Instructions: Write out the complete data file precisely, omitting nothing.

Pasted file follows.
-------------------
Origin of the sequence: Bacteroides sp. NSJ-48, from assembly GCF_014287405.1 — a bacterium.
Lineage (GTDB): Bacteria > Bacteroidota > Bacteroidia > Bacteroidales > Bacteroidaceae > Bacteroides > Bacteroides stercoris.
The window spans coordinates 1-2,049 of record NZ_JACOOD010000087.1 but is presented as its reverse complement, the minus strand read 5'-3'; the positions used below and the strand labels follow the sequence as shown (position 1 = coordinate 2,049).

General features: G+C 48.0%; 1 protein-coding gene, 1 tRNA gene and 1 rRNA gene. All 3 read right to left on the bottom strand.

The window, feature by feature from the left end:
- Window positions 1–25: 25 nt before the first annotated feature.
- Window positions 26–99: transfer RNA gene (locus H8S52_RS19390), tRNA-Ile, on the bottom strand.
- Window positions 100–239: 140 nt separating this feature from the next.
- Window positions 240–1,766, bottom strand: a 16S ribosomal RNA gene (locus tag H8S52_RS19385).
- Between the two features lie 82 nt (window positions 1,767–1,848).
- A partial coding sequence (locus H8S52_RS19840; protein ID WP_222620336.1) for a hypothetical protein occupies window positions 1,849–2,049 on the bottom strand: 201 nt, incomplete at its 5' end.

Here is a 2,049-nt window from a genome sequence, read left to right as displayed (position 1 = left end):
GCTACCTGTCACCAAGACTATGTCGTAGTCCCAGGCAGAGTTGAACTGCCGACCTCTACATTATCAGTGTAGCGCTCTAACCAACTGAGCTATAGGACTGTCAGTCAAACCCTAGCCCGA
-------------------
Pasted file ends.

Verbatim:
Origin of the sequence: Bacteroides sp. NSJ-48, from assembly GCF_014287405.1 — a bacterium.
Lineage (GTDB): Bacteria > Bacteroidota > Bacteroidia > Bacteroidales > Bacteroidaceae > Bacteroides > Bacteroides stercoris.
The window spans coordinates 1-2,049 of record NZ_JACOOD010000087.1 but is presented as its reverse complement, the minus strand read 5'-3'; the positions used below and the strand labels follow the sequence as shown (position 1 = coordinate 2,049).

General features: G+C 48.0%; 1 protein-coding gene, 1 tRNA gene and 1 rRNA gene. All 3 read right to left on the bottom strand.

The window, feature by feature from the left end:
- Window positions 1–25: 25 nt before the first annotated feature.
- Window positions 26–99: transfer RNA gene (locus H8S52_RS19390), tRNA-Ile, on the bottom strand.
- Window positions 100–239: 140 nt separating this feature from the next.
- Window positions 240–1,766, bottom strand: a 16S ribosomal RNA gene (locus tag H8S52_RS19385).
- Between the two features lie 82 nt (window positions 1,767–1,848).
- A partial coding sequence (locus H8S52_RS19840; protein ID WP_222620336.1) for a hypothetical protein occupies window positions 1,849–2,049 on the bottom strand: 201 nt, incomplete at its 5' end.

Here is a 2,049-nt window from a genome sequence, read left to right as displayed (position 1 = left end):
GCTACCTGTCACCAAGACTATGTCGTAGTCCCAGGCAGAGTTGAACTGCCGACCTCTACATTATCAGTGTAGCGCTCTAACCAACTGAGCTATAGGACTGTCAGTCAAACCCTAGCCCGA